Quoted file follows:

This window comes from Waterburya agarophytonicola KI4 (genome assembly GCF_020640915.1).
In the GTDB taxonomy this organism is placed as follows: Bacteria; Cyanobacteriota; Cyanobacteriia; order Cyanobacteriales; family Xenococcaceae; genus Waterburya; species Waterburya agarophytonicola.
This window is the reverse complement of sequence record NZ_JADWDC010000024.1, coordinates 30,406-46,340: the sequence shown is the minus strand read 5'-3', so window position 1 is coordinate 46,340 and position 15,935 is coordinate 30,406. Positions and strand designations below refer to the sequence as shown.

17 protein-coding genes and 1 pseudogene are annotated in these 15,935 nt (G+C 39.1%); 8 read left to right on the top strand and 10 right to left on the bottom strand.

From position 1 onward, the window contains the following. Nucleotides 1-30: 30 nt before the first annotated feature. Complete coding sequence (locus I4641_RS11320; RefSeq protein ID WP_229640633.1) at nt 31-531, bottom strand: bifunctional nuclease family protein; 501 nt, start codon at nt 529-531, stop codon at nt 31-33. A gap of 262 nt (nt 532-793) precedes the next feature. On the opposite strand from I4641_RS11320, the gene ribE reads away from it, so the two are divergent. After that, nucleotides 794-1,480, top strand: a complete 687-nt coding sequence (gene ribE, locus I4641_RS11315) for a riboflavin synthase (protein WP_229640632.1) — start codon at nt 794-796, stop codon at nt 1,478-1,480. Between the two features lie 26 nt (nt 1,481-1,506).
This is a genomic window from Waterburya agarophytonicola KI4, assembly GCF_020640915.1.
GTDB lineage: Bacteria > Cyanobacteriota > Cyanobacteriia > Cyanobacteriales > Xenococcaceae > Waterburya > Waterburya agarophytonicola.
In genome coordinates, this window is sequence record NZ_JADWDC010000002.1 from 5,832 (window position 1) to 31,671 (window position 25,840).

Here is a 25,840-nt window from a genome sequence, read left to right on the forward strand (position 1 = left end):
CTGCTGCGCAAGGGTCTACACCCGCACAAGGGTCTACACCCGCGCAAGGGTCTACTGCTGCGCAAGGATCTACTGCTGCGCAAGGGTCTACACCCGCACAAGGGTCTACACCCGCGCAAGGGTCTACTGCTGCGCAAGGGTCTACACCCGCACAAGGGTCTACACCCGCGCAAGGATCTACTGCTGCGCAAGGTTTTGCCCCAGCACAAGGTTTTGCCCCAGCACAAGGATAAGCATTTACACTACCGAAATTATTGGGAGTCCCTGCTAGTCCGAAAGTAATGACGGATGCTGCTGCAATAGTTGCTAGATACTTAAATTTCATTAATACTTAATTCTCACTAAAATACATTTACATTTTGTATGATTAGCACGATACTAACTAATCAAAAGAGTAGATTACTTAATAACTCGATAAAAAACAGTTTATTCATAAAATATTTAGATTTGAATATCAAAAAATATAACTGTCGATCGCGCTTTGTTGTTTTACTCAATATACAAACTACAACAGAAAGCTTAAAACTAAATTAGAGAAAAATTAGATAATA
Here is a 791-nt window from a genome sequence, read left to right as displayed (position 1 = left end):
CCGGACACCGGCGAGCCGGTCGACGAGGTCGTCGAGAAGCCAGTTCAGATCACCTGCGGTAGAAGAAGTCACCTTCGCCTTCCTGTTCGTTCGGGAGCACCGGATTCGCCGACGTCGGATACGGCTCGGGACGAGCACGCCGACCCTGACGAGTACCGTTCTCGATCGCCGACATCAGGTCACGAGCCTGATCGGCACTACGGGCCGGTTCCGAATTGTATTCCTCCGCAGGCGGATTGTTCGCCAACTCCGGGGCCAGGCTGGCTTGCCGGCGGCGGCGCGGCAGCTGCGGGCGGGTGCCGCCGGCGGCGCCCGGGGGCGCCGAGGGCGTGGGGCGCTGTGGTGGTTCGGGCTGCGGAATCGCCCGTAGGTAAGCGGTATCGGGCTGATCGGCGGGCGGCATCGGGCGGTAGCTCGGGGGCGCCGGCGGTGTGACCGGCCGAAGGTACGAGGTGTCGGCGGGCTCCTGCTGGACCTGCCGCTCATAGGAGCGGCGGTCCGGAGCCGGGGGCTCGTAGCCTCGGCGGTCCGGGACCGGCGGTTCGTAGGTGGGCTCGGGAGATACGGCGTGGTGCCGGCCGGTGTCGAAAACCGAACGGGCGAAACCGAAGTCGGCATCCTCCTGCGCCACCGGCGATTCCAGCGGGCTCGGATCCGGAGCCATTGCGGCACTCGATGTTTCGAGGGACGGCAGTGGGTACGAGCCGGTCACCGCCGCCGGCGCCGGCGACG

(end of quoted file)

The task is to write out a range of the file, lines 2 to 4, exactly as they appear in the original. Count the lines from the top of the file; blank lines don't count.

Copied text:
In the GTDB taxonomy this organism is placed as follows: Bacteria; Cyanobacteriota; Cyanobacteriia; order Cyanobacteriales; family Xenococcaceae; genus Waterburya; species Waterburya agarophytonicola.
This window is the reverse complement of sequence record NZ_JADWDC010000024.1, coordinates 30,406-46,340: the sequence shown is the minus strand read 5'-3', so window position 1 is coordinate 46,340 and position 15,935 is coordinate 30,406. Positions and strand designations below refer to the sequence as shown.

17 protein-coding genes and 1 pseudogene are annotated in these 15,935 nt (G+C 39.1%); 8 read left to right on the top strand and 10 right to left on the bottom strand.